I cannot take credit for any sort of fortitude when the fact of the matter is I was pushed to the edge of credibility and forced to jump! My temerity was inspired by an afternoon spent inside the British Museum over 15 years ago where I came across a strange deck of cards that seemed to be telling a story. The images summoned a place that as a boy I was far from enamored of, Wonderland. The deck was incomplete. Driven by some persistent muse I tracked the remaining cards to a London antiquities dealer who revealed another story of Wonderland, a story of an exiled Princess Alyss finding her way to London where she met a young author. Bolstered and emboldened, I began writing the Looking Glass Wars.
Do you, as I do, dream in narrative? Do you remember your dreams at all? Some people only dream in images, others in emotional states—or all they can remember is nearly beyond words. “It was so—and then there was this—and I was so—oh, I can’t put it into words!” I have a theory that born storytellers dream in plots, or at least scraps of plots. Or maybe all I really mean is we all do that, and born storytellers are better at remembering them.
I do remember my dreams. In fact, they are often the most interesting events of my ‘day’. The narratives are generally a mash up – seemingly disconnected episodes – quite mad at times – much like being in Wonderland. But as the night continues the episodes find connections and the narrative continues picking up people/events/places where they had stopped earlier. I find that if I remember the most vivid image of the dream – and I often make an almost lucid attempt to do this – then the next day when I am trying to remember the rest of the dream, it unfolds, as though cued. Usually if I can wake up enough to write my dreams down I only need write one word, and that word will trigger a cascade of dreaming. Quite efficient!
It takes a great hubris—or a great modesty and sense of admiration at the feet of a master—to dare to trespass into someone else’s created world. Of course, Shakespeare and Milton and Homer did it. (To paraphrase Oscar Wilde, “The Odyssey was written by Homer, or someone else of the same name.”) Is it possible to suppose that some portion of your own inventions is tribute and what is challenge to the status quo of genius? If so, does that cause you sleepless nights?
Many things cause me sleepless nights but I cannot include my relationship with Lewis Carroll. His genius, the certifiable existence of it, actually comforts me in a world where so little exists. My initial underlying effort in writing LGW was to examine how and why ‘Wonderland’ has remained such a powerful icon of creativity for so many generations. My hubris in meddling with Carroll’s inspired accomplishment was to investigate Wonderland as the source of ALL Imagination. And at the center of Wonderland, I ‘found’ the Heart Crystal, emanating the creative energy that is sent to our world as a gift to artists, children, dreamers, and all those who remain open to the possibility of ‘wonder’. I wove adventures around this centerpiece as a way for readers to believe they too can access what Lewis Carroll accessed, Wonderland’s great gift of Imagination.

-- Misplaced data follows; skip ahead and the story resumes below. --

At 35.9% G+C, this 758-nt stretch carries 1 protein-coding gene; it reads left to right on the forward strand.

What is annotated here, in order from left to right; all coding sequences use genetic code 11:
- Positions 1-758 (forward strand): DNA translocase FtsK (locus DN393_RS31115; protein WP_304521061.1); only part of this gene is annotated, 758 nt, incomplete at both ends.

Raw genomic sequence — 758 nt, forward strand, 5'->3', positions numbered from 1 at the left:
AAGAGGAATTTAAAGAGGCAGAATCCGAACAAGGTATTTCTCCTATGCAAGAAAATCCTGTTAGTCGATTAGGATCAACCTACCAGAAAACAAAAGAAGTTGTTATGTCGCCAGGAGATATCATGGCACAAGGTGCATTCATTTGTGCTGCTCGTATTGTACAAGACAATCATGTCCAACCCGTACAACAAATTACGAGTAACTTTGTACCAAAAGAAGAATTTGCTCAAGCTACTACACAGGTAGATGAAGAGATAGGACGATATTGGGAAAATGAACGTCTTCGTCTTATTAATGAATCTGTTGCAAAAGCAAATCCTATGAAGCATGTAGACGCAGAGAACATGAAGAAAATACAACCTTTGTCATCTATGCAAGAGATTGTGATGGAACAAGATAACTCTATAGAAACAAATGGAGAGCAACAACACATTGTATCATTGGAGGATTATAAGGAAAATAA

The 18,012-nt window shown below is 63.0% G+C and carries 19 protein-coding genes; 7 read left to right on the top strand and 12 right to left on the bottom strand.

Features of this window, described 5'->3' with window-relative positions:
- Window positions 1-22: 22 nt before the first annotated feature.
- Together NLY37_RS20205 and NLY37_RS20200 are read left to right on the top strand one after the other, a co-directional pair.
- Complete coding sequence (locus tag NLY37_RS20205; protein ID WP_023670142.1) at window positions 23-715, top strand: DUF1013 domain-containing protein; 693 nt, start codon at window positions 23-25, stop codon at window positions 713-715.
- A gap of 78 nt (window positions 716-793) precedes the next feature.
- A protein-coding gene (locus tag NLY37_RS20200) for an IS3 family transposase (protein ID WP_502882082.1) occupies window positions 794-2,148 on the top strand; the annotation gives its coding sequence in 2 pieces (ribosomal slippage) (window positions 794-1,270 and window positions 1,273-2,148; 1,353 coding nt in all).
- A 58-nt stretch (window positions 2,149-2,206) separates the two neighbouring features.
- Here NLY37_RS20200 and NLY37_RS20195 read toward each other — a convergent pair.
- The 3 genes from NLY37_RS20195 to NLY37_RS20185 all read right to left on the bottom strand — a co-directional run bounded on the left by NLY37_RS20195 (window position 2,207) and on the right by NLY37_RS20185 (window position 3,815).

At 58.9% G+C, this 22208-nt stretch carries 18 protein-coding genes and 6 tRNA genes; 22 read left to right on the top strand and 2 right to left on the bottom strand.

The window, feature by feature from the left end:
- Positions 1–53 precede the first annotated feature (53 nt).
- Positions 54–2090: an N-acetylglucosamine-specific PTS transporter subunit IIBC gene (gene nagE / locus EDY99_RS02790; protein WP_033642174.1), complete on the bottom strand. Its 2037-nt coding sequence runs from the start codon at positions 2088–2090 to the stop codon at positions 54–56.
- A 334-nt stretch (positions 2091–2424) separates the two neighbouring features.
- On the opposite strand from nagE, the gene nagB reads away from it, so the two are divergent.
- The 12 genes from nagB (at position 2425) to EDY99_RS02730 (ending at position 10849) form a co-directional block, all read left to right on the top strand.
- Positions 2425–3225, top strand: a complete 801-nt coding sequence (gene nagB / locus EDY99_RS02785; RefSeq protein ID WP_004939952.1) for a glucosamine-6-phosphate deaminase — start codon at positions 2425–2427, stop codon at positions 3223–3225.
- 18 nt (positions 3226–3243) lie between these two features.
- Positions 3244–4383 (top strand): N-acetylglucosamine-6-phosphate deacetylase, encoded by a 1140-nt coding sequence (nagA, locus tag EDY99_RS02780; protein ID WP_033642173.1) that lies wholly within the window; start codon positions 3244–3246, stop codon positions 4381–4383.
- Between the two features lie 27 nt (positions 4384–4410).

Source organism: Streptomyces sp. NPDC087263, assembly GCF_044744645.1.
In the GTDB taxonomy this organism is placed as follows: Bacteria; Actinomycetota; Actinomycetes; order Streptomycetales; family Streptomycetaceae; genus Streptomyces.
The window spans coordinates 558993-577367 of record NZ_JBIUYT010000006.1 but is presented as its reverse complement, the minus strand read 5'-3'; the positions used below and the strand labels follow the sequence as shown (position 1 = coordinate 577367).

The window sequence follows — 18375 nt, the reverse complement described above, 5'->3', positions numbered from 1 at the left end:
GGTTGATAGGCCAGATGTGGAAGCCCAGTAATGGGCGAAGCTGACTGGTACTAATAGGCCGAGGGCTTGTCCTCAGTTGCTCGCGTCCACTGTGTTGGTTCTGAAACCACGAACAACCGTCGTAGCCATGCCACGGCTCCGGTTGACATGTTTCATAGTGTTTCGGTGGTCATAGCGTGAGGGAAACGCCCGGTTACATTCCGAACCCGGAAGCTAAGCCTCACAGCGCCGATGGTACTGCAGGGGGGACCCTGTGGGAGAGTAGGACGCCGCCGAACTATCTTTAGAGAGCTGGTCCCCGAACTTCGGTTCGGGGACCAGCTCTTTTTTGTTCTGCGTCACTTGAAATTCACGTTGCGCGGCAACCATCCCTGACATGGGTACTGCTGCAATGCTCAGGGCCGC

Leaving Alice aside, who really is your favorite character from the two famous books? Or maybe I don’t even need to begin with that condition—maybe little Alice never was your favorite.
Well my favorite character from both books, if I may bend the definition of character, is Wonderland. Other realms, other worlds, whether inside, above, below or encircling this world fascinate me. The crack in consensus reality is my favorite place to wander.
If Lewis Carroll were writing today, he might still be able to use a mirror to get Alice into the world of her dreams, but he might not use a rabbit-hole for a portal. How do you think he might arrange transport in this day and age?
Excellent question to ponder! Lewis Carroll’s choice of transport in this age to Wonderland. Hmmm. I chose puddles where no puddles should be as the most direct route, but what would Lewis choose? What might he invent to assist a small girl in believing she can travel from this world to another. I imagine he would have her watch the sun through half closed eyes, examining the sunbeams that fall to earth, until she spots the one that has been sent for her. She must then point a decisive finger towards her beam to claim it. And at that moment it will begin to lift her skyward, sending her towards the stars and not down, down, down into the mad anarchy of Wonderland. Maybe something like that. But, of course, better!
Thank you Gregory Maguire for this mind merging conversation!
About Gregory Maguire
Time for another trip down the rabbit hole! Gregory takes you on his unique exploration of Wonderland in After Alice. In stores now.
Read all the latest news and information about Gregory at gregorymaguire.com.
About Frank Beddor
For more adventures in Wonderland discover the prequel AND the sequel to the New York Times best-selling Looking Glass Wars trilogy. Frank’s new prose novel, Hatter Madigan: Ghost in the Hatbox, and graphic novel, Looking Glass Wars: Crossfire, available now wherever books are sold.
Find Frank on the web at FrankBeddor.com.